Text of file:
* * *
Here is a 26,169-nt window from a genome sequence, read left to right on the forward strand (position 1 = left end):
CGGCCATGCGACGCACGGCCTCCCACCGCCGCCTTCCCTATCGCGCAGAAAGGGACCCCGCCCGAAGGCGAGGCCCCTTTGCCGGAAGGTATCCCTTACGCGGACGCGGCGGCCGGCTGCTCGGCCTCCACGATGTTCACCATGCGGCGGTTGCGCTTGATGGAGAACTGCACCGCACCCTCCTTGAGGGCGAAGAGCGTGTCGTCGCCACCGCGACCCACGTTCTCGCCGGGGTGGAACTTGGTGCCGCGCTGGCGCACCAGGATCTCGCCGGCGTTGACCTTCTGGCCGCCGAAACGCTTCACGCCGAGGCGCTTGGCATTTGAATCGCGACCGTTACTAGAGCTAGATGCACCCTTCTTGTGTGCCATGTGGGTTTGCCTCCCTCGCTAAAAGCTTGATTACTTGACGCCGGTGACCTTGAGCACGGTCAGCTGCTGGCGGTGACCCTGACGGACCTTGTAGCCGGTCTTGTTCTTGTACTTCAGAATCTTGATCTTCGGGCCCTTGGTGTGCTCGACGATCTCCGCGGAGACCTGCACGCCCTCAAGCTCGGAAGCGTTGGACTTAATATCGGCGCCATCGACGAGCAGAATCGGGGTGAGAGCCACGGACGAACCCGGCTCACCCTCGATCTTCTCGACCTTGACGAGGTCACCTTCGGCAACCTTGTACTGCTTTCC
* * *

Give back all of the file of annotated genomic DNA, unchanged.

Here is a 26,169-nt window from a genome sequence, read left to right on the forward strand (position 1 = left end):
CGGCCATGCGACGCACGGCCTCCCACCGCCGCCTTCCCTATCGCGCAGAAAGGGACCCCGCCCGAAGGCGAGGCCCCTTTGCCGGAAGGTATCCCTTACGCGGACGCGGCGGCCGGCTGCTCGGCCTCCACGATGTTCACCATGCGGCGGTTGCGCTTGATGGAGAACTGCACCGCACCCTCCTTGAGGGCGAAGAGCGTGTCGTCGCCACCGCGACCCACGTTCTCGCCGGGGTGGAACTTGGTGCCGCGCTGGCGCACCAGGATCTCGCCGGCGTTGACCTTCTGGCCGCCGAAACGCTTCACGCCGAGGCGCTTGGCATTTGAATCGCGACCGTTACTAGAGCTAGATGCACCCTTCTTGTGTGCCATGTGGGTTTGCCTCCCTCGCTAAAAGCTTGATTACTTGACGCCGGTGACCTTGAGCACGGTCAGCTGCTGGCGGTGACCCTGACGGACCTTGTAGCCGGTCTTGTTCTTGTACTTCAGAATCTTGATCTTCGGGCCCTTGGTGTGCTCGACGATCTCCGCGGAGACCTGCACGCCCTCAAGCTCGGAAGCGTTGGACTTAATATCGGCGCCATCGACGAGCAGAATCGGGGTGAGAGCCACGGACGAACCCGGCTCACCCTCGATCTTCTCGACCTTGACGAGGTCACCTTCGGCAACCTTGTACTGCTTTCC